You realize that you’re going to need to declare bankruptcy. There’s just no way that you can afford all of the debt that you have. It may not be your fault — maybe you lost your job or ran into unexpected medical debt — but it’s true either way: Your debt is unaffordable and you need a solution.
You decide that you want to declare Chapter 7 bankruptcy, which will eliminate your debt. Once you make that choice, though, you wonder if you should just run up the charges on your credit cards. What’s a few thousand dollars more if you’re going to declare bankruptcy anyway?
Don’t make unneeded, out-of-character purchases
You can spend on your credit cards for necessary bills. Bankruptcy can take months. You still need to buy food, put gas in the car, etc. You can’t avoid this, and paying normal bills on credit is fine.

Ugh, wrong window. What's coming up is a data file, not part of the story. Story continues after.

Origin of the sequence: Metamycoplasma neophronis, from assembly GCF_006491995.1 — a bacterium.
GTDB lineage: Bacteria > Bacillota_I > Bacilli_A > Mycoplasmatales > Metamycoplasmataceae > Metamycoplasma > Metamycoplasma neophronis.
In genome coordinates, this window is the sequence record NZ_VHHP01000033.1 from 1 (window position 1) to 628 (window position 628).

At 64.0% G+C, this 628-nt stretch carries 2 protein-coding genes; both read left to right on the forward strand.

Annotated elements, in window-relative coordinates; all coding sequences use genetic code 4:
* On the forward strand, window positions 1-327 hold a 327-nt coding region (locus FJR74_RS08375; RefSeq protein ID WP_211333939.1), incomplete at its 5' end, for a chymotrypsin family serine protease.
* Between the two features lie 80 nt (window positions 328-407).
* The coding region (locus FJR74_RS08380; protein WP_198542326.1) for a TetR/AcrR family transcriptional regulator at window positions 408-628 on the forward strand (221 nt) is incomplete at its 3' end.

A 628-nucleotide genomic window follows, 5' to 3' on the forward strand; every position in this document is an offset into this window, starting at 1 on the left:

Just do not make any massive purchases that could be viewed as unnecessary or out of character. This could make it look like you’re trying to commit fraud. That could lead to a whole host of issues, not the least of which is that you may not get approved for bankruptcy.
In some ways, major purchases don’t matter anyway. Chapter 7 liquidates your non-exempt assets, so you’d just have to give up whatever you bought.
Of course, you could spend on non-returnable items, such as meals at a fancy restaurant or a trip overseas. That’s when it really begins to look like attempted fraud, though, as if you were spending that money with no intention of ever trying to pay it back. Bankruptcy is a useful tool, but the court may see this as an abuse of the power and options that it gives you.
Overall, it’s best to just stick to your normal spending habits until the bankruptcy process is over.
Navigating the system
If you have never used bankruptcy before and that’s why you have these types of questions, you need to know that it can be a complex system. You must understand what steps to take to navigate it and seek financial relief.